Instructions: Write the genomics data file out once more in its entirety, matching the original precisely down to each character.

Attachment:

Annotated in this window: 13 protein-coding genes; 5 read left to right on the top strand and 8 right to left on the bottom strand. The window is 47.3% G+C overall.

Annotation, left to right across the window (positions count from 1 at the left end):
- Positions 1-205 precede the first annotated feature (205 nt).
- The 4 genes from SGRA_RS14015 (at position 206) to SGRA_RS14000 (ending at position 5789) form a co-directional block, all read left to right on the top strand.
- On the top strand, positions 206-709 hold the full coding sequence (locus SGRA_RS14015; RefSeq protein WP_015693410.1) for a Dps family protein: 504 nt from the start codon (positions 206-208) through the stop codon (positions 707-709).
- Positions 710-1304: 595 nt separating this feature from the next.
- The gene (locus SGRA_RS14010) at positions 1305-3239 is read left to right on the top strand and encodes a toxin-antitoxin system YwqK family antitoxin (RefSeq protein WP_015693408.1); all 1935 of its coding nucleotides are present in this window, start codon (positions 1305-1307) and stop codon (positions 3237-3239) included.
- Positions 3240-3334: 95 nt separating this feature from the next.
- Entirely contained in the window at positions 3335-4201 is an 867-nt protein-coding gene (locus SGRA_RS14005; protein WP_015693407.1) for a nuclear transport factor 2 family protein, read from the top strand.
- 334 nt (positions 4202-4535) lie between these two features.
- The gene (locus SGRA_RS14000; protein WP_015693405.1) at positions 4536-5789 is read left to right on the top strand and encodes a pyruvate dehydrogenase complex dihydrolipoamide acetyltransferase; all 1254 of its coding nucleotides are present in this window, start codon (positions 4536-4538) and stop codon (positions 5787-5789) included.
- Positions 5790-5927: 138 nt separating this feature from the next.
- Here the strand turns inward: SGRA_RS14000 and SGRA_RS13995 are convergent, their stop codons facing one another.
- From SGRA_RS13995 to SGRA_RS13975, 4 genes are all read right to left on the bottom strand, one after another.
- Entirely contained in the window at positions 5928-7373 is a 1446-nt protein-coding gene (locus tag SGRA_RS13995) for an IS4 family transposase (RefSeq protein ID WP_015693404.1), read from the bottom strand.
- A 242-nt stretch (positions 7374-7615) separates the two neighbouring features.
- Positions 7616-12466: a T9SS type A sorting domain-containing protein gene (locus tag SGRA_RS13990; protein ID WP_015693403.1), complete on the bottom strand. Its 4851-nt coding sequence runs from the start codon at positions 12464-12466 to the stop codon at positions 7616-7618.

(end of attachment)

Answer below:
Annotated in this window: 13 protein-coding genes; 5 read left to right on the top strand and 8 right to left on the bottom strand. The window is 47.3% G+C overall.

Annotation, left to right across the window (positions count from 1 at the left end):
- Positions 1-205 precede the first annotated feature (205 nt).
- The 4 genes from SGRA_RS14015 (at position 206) to SGRA_RS14000 (ending at position 5789) form a co-directional block, all read left to right on the top strand.
- On the top strand, positions 206-709 hold the full coding sequence (locus SGRA_RS14015; RefSeq protein WP_015693410.1) for a Dps family protein: 504 nt from the start codon (positions 206-208) through the stop codon (positions 707-709).
- Positions 710-1304: 595 nt separating this feature from the next.
- The gene (locus SGRA_RS14010) at positions 1305-3239 is read left to right on the top strand and encodes a toxin-antitoxin system YwqK family antitoxin (RefSeq protein WP_015693408.1); all 1935 of its coding nucleotides are present in this window, start codon (positions 1305-1307) and stop codon (positions 3237-3239) included.
- Positions 3240-3334: 95 nt separating this feature from the next.
- Entirely contained in the window at positions 3335-4201 is an 867-nt protein-coding gene (locus SGRA_RS14005; protein WP_015693407.1) for a nuclear transport factor 2 family protein, read from the top strand.
- 334 nt (positions 4202-4535) lie between these two features.
- The gene (locus SGRA_RS14000; protein WP_015693405.1) at positions 4536-5789 is read left to right on the top strand and encodes a pyruvate dehydrogenase complex dihydrolipoamide acetyltransferase; all 1254 of its coding nucleotides are present in this window, start codon (positions 4536-4538) and stop codon (positions 5787-5789) included.
- Positions 5790-5927: 138 nt separating this feature from the next.
- Here the strand turns inward: SGRA_RS14000 and SGRA_RS13995 are convergent, their stop codons facing one another.
- From SGRA_RS13995 to SGRA_RS13975, 4 genes are all read right to left on the bottom strand, one after another.
- Entirely contained in the window at positions 5928-7373 is a 1446-nt protein-coding gene (locus tag SGRA_RS13995) for an IS4 family transposase (RefSeq protein ID WP_015693404.1), read from the bottom strand.
- A 242-nt stretch (positions 7374-7615) separates the two neighbouring features.
- Positions 7616-12466: a T9SS type A sorting domain-containing protein gene (locus tag SGRA_RS13990; protein ID WP_015693403.1), complete on the bottom strand. Its 4851-nt coding sequence runs from the start codon at positions 12464-12466 to the stop codon at positions 7616-7618.